Syngas Production Using a Biomass Gasification Process
Synthesis Gas Created Using a Catalyst for the Thermal Decomposition of Hydrocarbon
A biomass gasification process efficiently creates syngas with a reaction time 10 to 100 times faster than current biomass to syngas conversion technologies. This thermal decomposition of solid carbon and hydrogen containing biomass creates hydrogen gas and carbon monoxide gas without requiring heat inputs (autothermal) and has conversion rates above 99%. The process, known as catalytic partial oxidation, creates synthesis gas in a total reactor time of tens of milliseconds and does not accumulate solid carbon (char) on the catalyst. The reaction is quick, does not allow char to form on the catalyst, and is autothermal because very large amounts of heat are released when the biomass contacts with the catalyst.
Syngas from Renewable Biomass can be Refined into Liquid Fuel, Chemicals, or Fertilizer Agents
The metal catalyst, the only mechanism required for the conversion process, not only prevents the buildup of char on its surface but is easily scaled and also operable at atmospheric pressure. These properties make this technology especially applicable in small scale applications and in situations where a small portable reactor system containing the catalyst is implemented near renewable biomass sources. Such a portable device would eliminate the costs of transporting biomass to a centralized processing location. The high yields of syngas created using this conversion process can be further processed into liquid fuel, chemicals, or fertilizer agents. Potential sources of renewable biomass fuels containing carbon and hydrogen include wood, agricultural crops, and animal wastes. This wide range of feedstocks may be wet or dry.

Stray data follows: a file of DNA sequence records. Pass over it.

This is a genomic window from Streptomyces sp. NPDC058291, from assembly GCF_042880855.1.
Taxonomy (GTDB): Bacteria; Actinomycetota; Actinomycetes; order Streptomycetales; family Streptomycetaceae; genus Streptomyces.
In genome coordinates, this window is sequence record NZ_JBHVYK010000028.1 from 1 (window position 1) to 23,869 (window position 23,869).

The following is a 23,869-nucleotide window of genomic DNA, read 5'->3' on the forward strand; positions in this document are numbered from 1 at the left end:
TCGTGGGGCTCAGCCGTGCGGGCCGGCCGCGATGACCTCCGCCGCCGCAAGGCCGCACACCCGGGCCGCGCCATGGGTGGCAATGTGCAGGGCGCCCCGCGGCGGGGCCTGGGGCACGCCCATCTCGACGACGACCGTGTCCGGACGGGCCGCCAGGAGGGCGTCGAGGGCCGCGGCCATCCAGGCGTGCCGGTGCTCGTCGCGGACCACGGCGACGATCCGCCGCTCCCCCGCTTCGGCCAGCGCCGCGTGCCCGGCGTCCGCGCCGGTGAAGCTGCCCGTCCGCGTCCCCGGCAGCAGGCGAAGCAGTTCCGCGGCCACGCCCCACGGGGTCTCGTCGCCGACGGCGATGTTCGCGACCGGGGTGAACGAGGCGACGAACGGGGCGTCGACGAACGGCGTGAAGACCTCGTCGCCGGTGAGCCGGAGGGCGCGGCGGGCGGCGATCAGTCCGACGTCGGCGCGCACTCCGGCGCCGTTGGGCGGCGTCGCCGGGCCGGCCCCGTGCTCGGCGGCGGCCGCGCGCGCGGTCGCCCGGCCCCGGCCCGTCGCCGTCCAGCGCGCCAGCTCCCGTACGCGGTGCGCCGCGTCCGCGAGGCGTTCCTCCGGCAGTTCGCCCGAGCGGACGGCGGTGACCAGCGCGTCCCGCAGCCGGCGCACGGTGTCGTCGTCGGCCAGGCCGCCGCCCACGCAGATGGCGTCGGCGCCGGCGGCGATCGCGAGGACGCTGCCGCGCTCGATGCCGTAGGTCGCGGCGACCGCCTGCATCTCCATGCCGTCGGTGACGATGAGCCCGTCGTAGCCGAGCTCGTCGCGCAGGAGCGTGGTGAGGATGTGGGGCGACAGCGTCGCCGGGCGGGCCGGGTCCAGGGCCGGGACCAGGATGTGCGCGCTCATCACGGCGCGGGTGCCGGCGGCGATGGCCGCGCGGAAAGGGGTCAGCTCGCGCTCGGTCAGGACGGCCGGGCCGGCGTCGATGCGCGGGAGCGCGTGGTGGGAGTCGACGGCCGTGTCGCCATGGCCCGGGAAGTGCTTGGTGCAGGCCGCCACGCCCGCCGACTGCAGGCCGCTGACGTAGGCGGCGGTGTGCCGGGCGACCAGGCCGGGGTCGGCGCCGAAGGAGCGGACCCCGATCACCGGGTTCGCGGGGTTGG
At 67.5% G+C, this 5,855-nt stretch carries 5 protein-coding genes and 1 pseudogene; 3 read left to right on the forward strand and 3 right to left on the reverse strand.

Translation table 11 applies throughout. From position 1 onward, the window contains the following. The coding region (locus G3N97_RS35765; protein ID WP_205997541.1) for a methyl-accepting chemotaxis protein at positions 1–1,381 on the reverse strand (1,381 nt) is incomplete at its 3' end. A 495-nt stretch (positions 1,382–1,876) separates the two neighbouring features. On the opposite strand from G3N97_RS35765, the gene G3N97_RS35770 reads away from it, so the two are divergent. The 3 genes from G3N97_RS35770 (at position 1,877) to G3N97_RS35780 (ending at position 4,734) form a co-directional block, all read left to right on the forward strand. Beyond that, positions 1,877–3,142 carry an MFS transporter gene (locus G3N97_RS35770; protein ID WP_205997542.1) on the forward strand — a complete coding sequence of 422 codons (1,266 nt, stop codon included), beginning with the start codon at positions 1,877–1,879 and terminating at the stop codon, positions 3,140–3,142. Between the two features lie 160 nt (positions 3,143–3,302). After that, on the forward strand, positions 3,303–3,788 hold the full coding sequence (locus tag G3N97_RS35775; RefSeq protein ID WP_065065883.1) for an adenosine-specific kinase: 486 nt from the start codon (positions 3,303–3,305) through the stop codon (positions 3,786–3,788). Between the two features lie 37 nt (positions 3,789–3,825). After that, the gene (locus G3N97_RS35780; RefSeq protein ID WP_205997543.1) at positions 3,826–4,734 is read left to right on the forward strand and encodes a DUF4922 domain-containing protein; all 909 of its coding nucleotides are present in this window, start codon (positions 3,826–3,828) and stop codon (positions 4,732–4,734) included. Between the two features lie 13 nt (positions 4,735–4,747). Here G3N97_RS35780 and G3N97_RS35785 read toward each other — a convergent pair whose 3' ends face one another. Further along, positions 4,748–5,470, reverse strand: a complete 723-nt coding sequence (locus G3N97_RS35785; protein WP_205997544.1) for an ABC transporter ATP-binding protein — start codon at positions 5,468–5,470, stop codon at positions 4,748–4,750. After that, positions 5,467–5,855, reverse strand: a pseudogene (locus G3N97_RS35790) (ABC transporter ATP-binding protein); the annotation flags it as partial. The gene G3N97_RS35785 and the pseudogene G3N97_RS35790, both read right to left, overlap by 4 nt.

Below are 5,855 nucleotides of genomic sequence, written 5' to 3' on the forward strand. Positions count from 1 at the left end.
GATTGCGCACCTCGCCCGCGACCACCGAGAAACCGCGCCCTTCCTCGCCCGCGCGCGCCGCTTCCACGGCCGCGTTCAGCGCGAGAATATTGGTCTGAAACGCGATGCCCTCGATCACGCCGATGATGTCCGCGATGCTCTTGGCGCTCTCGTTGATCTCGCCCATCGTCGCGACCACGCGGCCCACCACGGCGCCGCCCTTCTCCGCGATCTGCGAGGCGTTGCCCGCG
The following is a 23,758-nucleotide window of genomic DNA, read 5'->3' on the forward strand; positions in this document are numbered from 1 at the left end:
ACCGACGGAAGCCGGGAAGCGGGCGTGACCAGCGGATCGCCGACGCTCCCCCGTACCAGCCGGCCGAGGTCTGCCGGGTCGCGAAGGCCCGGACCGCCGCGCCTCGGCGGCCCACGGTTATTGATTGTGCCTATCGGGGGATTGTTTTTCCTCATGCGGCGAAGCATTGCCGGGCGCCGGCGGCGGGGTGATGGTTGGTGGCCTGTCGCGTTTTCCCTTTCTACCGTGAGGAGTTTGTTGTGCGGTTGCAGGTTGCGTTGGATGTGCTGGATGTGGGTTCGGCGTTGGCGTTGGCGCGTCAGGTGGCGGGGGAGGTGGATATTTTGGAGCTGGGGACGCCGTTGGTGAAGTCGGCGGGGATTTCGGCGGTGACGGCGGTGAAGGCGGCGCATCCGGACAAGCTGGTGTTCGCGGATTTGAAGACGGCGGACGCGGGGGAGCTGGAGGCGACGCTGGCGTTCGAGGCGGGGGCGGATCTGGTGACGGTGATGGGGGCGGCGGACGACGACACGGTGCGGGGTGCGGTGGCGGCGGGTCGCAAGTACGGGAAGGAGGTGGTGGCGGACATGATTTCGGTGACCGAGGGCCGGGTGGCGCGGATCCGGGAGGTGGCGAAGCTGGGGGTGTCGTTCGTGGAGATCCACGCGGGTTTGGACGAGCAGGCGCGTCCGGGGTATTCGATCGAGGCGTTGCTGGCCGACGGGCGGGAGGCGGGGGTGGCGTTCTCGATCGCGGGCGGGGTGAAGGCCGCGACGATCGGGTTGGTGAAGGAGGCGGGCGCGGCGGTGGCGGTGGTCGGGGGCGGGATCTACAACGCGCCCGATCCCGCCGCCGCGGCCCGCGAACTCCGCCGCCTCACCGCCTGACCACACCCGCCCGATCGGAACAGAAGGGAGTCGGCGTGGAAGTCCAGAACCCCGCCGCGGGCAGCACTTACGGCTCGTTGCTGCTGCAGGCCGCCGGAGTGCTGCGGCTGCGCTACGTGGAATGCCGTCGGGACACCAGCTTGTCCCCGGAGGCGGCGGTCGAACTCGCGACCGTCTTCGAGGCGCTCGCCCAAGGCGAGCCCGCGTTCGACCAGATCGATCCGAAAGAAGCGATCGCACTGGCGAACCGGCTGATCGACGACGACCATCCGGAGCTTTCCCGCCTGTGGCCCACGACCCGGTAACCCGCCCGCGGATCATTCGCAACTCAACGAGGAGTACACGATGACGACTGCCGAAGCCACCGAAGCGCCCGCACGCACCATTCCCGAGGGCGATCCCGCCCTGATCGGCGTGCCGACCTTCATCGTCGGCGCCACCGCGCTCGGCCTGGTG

BENEFITS OF THE BIOMASS TO SYNGAS GASIFICATION TECHNIQUE:
- High conversion rates (>99%)
- No solid carbon (char) formation
- Fast reaction time (< 50 milliseconds)
- Reduced biomass transportation costs
- Compatible with multiple feedstocks including solid or liquid biomass
- Heating is not required (autothermal)
- Operates at atmospheric pressure
Researchers: Lanny D. Schmidt, PhD Professor, Chemical Engineering and Materials Science, College of Science and Engineering
Paul Dauenhauer, PhD Associate Professor, Chemical Engineering and Materials Science, College of Science and Engineering
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